A week in Dorset gave us plenty of time to catch up with friends and spend time walking on the beautiful beaches. The day we re-visited Lyme Regis, the weather wasn't quite so kind, raining heavily and then full of sun. We sat beneath a leaking canopy outside a restaurant (no entry because of our dog), but I was glad for it, otherwise I would have missed the dramatic picture of the curves of Lyme beach and The Cobb...
Sunday, February 15, 2015
The meandering curves of the River Rother accentuate the beauty of the muddy banks, as the tidal water flows quickly back to the sea.
|The dark circle to the left of the picture is the seal just beneath the surface|
There were no flowers to be seen this early in the season, but there were enticing flocks of small birds impossible to identify, not only because of the swiftness of their flight but because we were walking towards the setting sun.
We met a cyclist on the raised walkway which follows the natural course of the river, decked out with camera and binoculars we chatted for a while. It was he who told us to watch for the seal, usually to be found nearer the fishing boats and the town, but today swimming alone along the length of the river towards Star Lock. 'It's bound to pop it's head up to see who you are', he'd said and sure enough within a few yards there it was. It followed us for quite a while, as if to allow me just one more photograph; at one time racing so quickly under water, a 'v' current indicated where it was. For my other half it was the first time he had seen a seal in the wild!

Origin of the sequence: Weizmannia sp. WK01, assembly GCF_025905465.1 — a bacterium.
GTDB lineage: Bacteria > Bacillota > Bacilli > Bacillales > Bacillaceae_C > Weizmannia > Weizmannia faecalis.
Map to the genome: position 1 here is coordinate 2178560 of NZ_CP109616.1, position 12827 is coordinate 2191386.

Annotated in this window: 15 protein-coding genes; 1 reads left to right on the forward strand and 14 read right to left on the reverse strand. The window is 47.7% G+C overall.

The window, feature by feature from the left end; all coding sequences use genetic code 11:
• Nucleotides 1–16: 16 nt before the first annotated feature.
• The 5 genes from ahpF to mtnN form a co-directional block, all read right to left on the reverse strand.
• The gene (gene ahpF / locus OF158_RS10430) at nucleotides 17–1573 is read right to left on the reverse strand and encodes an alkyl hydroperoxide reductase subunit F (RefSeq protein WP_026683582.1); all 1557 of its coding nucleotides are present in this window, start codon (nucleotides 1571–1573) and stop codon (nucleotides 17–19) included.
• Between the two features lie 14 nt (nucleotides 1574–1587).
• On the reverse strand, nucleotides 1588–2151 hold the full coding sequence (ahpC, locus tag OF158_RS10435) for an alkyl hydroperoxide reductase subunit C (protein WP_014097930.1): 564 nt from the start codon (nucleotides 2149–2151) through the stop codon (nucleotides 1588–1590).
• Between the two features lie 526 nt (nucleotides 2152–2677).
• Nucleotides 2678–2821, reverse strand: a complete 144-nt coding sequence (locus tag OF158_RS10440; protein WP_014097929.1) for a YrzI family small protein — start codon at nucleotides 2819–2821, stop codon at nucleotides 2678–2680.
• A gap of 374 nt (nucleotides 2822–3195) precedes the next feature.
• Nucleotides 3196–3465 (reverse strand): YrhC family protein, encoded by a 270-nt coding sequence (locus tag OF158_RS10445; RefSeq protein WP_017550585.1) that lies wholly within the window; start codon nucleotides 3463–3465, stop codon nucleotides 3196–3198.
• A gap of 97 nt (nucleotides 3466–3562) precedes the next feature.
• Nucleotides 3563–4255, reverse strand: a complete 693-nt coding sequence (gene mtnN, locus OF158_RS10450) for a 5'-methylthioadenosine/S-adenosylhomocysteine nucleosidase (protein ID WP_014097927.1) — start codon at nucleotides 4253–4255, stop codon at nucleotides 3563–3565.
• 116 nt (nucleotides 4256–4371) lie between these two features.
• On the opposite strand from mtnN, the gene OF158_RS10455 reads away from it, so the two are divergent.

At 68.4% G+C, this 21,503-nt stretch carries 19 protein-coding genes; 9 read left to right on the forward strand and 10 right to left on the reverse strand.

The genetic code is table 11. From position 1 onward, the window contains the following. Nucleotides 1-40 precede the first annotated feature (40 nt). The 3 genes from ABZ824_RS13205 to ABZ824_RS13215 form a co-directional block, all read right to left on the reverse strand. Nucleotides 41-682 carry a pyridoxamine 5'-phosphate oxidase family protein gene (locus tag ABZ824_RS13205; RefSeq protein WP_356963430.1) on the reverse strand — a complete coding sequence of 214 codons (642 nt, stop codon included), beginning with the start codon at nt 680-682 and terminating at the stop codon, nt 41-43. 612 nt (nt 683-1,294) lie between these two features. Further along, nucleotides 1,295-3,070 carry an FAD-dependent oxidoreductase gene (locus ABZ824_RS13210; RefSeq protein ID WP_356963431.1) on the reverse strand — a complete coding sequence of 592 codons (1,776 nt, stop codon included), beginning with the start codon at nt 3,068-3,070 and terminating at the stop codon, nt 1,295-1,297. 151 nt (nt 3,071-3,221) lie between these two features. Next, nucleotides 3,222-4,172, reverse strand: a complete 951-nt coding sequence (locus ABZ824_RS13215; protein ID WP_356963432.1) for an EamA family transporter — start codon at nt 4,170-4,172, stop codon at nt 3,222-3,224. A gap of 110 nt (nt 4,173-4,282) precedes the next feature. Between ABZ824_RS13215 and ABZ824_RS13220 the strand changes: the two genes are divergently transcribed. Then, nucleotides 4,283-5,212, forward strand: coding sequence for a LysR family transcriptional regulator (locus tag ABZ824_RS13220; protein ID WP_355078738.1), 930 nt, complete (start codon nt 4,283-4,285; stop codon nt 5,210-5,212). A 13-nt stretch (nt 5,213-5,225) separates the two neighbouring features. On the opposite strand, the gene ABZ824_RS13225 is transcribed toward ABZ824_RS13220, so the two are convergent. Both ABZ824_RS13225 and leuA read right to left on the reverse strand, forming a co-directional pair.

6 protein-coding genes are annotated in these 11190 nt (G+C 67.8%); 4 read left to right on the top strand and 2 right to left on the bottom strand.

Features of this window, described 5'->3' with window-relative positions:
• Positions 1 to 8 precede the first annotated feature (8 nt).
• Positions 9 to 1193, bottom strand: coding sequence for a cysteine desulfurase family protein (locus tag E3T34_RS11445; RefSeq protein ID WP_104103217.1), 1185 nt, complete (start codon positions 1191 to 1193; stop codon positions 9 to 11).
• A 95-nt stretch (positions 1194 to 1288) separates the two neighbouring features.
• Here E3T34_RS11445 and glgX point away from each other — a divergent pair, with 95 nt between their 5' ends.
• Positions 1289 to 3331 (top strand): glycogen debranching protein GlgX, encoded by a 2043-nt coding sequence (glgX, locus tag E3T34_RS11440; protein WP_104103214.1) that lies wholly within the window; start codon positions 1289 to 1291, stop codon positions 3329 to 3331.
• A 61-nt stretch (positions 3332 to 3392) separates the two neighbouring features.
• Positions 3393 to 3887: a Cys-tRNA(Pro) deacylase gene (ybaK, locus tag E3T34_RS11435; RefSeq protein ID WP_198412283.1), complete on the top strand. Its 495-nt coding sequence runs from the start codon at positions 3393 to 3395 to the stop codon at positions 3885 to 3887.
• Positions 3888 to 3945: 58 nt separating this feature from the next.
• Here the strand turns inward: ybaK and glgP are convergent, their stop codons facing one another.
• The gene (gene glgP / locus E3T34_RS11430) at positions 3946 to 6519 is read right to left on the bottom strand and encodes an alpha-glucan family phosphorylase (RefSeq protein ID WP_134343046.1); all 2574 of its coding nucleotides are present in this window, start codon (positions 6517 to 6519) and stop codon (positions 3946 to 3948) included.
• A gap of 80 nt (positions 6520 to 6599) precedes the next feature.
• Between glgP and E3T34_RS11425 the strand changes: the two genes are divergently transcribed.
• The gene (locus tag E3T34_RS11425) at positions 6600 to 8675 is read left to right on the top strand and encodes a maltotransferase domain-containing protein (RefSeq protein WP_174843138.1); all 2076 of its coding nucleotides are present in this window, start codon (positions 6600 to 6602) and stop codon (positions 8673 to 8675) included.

Saturday, February 14, 2015
A bracing walk along the River Rother, its muddy banks smoothed and sculptured by the incoming and outgoing tide, was a perfect way to walk off an excellent lunch. We had walked along the road towards Appledore, (not the wisest thing to do with the absence of a proper pathway, or a wide enough verge where the brambles reach towards the roadside), but once at Star Lock we crossed and walked back towards Rye on the raised pathway. It was here we spied the Cormorants (at least that is what I named my photograph), two of them balanced on the same pole, wings widely outstretched drying them in the sunshine. Now I research the birds I am not certain that they were Cormorants. My photograph was taken against the sun and with an iPhone (zoomed), so the pixels have broken up a little. I couldn't see the white on the head, nor on the body. So could it have been a Shag? I don't know...what I do know is that the sight of the birds gave me a great deal of delight.